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The upcoming push payments revolution

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This is the first part of a four episodes sequel introducing why iPiD was born.

The upcoming push payment revolution

The upcoming push payment revolution

If you are looking for a meaningful problem to solve, look no further than payments

payments revenue

Global payments were a 2 trillion USD revenue opportunity in 2019.


That means that corporations and individuals paid 2 trillion USD in a year to solve their payment problems. To put things in perspective, the FAANGs (Facebook, Amazon, Apple, Netflix and Google) “only” delivered 791 billion USD in revenue in 2019.


And, this payment problem (opportunity) is not getting smaller. Take a look at the growth rates.

payments growth

Global payment revenue have grown at 7.4% CAGR between 2010 and 2019, significantly outperforming the world GDP growth of 3% in that period. Comparing the growth in public companies’ valuations tells us who the markets think has been successfully working on the most meaningful problems.



Payment Companies significantly outperform banks with a shareholder return 5 times bigger than banks (retail, corporate and investment banking). 

shareholder return

These numbers do not even factor in the billions of venture capital invested in private payment companies and the impressive growth in multiples in that space. Even though Plaid is not a pure payment company, they are definitely relevant for payments and they are now valued at 13 billion USD after their Series D funding round, for an annual revenue reaching about 170 billion USD in December 2020 according to Forbes.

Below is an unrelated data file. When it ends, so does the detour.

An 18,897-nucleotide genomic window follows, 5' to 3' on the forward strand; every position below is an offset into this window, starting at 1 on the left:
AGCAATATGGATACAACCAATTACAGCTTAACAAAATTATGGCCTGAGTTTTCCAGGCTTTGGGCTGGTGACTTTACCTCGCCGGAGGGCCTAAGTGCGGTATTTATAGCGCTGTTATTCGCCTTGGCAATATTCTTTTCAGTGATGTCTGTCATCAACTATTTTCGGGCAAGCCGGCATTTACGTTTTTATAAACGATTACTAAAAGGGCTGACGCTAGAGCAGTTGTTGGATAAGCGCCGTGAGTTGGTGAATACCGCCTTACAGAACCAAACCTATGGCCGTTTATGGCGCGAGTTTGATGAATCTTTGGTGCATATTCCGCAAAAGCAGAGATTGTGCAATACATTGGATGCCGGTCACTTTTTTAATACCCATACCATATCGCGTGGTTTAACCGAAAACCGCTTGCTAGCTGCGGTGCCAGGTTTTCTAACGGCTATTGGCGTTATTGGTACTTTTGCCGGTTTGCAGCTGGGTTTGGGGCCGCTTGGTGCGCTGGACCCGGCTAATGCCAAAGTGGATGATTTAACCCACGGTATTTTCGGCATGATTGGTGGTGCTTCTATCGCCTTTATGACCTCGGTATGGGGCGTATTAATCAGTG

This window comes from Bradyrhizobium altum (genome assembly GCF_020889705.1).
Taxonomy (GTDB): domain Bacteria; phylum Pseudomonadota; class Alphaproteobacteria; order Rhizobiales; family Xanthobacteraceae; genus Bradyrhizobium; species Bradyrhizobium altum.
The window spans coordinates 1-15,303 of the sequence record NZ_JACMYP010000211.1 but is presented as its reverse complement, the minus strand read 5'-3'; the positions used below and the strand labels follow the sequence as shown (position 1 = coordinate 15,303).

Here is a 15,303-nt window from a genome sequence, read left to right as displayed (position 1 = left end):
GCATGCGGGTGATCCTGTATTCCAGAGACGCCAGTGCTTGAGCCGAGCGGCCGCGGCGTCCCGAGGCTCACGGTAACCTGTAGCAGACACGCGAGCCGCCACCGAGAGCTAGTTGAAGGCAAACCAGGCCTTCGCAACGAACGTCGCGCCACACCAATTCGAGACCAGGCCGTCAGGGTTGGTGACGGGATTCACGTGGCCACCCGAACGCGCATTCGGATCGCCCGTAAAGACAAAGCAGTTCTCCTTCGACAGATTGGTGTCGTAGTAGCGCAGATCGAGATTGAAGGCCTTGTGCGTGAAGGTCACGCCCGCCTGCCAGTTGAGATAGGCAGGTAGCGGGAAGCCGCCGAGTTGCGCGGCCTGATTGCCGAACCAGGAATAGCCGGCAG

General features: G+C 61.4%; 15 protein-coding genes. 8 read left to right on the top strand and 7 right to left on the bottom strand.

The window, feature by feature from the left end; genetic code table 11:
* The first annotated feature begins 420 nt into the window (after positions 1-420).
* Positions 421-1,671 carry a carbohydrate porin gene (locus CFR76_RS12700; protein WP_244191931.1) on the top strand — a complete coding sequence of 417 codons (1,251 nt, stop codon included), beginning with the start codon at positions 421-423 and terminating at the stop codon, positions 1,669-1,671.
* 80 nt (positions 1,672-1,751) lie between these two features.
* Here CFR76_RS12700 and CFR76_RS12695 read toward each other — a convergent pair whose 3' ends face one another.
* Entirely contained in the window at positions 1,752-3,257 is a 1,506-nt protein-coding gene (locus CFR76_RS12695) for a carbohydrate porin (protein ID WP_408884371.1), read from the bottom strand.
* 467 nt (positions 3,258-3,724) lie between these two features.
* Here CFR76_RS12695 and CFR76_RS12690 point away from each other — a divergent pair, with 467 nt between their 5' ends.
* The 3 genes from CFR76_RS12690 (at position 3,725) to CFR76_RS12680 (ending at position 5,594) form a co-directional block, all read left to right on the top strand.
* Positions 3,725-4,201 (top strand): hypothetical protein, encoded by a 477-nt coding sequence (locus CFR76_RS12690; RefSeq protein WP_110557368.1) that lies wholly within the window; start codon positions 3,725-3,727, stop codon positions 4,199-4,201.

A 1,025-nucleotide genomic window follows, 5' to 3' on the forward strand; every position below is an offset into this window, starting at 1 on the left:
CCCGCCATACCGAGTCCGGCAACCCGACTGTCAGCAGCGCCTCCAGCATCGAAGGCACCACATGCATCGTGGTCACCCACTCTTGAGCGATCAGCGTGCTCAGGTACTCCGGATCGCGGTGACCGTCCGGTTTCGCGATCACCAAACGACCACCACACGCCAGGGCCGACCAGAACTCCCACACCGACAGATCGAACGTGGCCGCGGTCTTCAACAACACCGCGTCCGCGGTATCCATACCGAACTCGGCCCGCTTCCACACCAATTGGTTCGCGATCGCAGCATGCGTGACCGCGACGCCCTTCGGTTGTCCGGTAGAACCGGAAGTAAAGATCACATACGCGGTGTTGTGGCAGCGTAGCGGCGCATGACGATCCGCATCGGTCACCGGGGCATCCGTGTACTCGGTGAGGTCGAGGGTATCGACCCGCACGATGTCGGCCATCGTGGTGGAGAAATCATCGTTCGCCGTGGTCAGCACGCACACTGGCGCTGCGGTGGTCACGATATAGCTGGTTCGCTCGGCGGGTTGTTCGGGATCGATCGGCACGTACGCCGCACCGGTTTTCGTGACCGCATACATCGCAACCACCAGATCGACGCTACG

The ability to pull funds is essential in a digital economy.

One may argue that there is one big new “job to be done” behind the growth numbers quoted previously: enabling merchants and platforms to get paid digitally.

Pulling funds from customers for online e-commerce transactions has created a new problem to solve for the industry. This was a quite existential problem for merchants and platforms – without a payment, there is no transaction. And the problem comes in multiple dimensions:

  • How can I have certainty on the payment outcome whilst avoiding adding friction to customers?
  • How do I offer the payment methods that my customers need without spending a fortune on integration and reconciliation?
  • How do I protect myself from fraudulent payments?
  • How do I leverage the data across online, offline and the various payment methods?

Payment companies like Stripe, Adyen and others have been focusing on solving for that much more successfully than banks. There are good reasons for that. At the core, banks are the custodian of our money, acting as an intermediary between those who want to save and others who want to borrow.

Pulling funds from other financial institutions seems like a natural extension of banks’ core mission but this is primarily a technology problem and these tech native, pure-play payment firms were better positioned to address it. Banks also face restrictions in terms of what they can do with the data whereas those payment companies have more room to manoeuvre.

We have not reached the end of the story yet for pull-payments

There is still a lot to accomplish in to help businesses pull payments from customers.

Banks have not completely missed out on the e-commerce payment opportunity. They are still earning fees on Credit Card transactions facilitated by the Adyen and Stripe of this world for instance. There is nonetheless a source of concern for them. Payment companies entered the market to solve a C2B payments problem but the ripple effects are felt in other segments. Just think of two examples: